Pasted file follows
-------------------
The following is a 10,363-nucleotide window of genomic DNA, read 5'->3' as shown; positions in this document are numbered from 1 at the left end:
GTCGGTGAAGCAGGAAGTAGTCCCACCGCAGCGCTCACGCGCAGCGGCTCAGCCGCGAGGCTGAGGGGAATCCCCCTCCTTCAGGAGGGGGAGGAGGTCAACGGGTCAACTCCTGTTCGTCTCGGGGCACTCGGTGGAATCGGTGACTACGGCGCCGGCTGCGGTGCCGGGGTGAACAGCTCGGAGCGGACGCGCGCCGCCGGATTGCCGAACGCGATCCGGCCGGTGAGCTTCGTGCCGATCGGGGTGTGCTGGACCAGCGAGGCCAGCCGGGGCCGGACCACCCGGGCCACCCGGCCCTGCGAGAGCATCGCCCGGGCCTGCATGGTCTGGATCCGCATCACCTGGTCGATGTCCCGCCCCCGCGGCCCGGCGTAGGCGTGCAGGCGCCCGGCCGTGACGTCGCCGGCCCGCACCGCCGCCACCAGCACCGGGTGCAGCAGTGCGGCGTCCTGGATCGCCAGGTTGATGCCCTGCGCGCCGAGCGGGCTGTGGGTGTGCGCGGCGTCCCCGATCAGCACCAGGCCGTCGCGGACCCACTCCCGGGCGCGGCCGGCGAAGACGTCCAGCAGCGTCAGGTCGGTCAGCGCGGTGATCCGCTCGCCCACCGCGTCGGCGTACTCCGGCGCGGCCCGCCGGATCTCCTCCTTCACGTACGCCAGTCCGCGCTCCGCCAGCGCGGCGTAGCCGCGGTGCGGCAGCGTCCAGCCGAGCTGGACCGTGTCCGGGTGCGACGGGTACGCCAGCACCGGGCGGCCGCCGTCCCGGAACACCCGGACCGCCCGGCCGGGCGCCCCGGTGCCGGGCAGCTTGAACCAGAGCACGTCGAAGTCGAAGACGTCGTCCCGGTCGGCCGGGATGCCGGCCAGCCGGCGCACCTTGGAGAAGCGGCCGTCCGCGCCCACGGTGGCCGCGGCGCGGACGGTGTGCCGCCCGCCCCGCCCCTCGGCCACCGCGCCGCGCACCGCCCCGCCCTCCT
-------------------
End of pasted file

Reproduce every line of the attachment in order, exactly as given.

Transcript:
The following is a 10,363-nucleotide window of genomic DNA, read 5'->3' as shown; positions in this document are numbered from 1 at the left end:
GTCGGTGAAGCAGGAAGTAGTCCCACCGCAGCGCTCACGCGCAGCGGCTCAGCCGCGAGGCTGAGGGGAATCCCCCTCCTTCAGGAGGGGGAGGAGGTCAACGGGTCAACTCCTGTTCGTCTCGGGGCACTCGGTGGAATCGGTGACTACGGCGCCGGCTGCGGTGCCGGGGTGAACAGCTCGGAGCGGACGCGCGCCGCCGGATTGCCGAACGCGATCCGGCCGGTGAGCTTCGTGCCGATCGGGGTGTGCTGGACCAGCGAGGCCAGCCGGGGCCGGACCACCCGGGCCACCCGGCCCTGCGAGAGCATCGCCCGGGCCTGCATGGTCTGGATCCGCATCACCTGGTCGATGTCCCGCCCCCGCGGCCCGGCGTAGGCGTGCAGGCGCCCGGCCGTGACGTCGCCGGCCCGCACCGCCGCCACCAGCACCGGGTGCAGCAGTGCGGCGTCCTGGATCGCCAGGTTGATGCCCTGCGCGCCGAGCGGGCTGTGGGTGTGCGCGGCGTCCCCGATCAGCACCAGGCCGTCGCGGACCCACTCCCGGGCGCGGCCGGCGAAGACGTCCAGCAGCGTCAGGTCGGTCAGCGCGGTGATCCGCTCGCCCACCGCGTCGGCGTACTCCGGCGCGGCCCGCCGGATCTCCTCCTTCACGTACGCCAGTCCGCGCTCCGCCAGCGCGGCGTAGCCGCGGTGCGGCAGCGTCCAGCCGAGCTGGACCGTGTCCGGGTGCGACGGGTACGCCAGCACCGGGCGGCCGCCGTCCCGGAACACCCGGACCGCCCGGCCGGGCGCCCCGGTGCCGGGCAGCTTGAACCAGAGCACGTCGAAGTCGAAGACGTCGTCCCGGTCGGCCGGGATGCCGGCCAGCCGGCGCACCTTGGAGAAGCGGCCGTCCGCGCCCACGGTGGCCGCGGCGCGGACGGTGTGCCGCCCGCCCCGCCCCTCGGCCACCGCGCCGCGCACCGCCCCGCCCTCCT